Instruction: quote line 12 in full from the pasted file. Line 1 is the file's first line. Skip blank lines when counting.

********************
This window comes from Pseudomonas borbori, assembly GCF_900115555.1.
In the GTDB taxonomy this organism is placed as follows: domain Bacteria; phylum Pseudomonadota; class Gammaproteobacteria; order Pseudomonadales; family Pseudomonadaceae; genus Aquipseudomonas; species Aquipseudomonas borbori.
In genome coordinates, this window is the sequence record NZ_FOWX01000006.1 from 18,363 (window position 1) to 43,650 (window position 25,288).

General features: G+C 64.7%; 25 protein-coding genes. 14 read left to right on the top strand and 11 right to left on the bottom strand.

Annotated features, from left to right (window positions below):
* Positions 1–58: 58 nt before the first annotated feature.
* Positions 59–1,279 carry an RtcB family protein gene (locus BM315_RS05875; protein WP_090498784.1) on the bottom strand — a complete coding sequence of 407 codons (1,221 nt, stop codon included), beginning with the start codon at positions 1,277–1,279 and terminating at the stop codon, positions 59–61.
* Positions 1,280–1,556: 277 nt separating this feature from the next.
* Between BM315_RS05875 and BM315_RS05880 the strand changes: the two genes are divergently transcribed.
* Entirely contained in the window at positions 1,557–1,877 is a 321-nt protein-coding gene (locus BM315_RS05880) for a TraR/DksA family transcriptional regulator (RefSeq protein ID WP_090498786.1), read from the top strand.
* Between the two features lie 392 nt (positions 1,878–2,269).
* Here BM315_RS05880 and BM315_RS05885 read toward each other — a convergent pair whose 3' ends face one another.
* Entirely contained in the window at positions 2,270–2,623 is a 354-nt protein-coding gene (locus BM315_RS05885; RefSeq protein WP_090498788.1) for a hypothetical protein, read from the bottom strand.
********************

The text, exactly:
* Here BM315_RS05880 and BM315_RS05885 read toward each other — a convergent pair whose 3' ends face one another.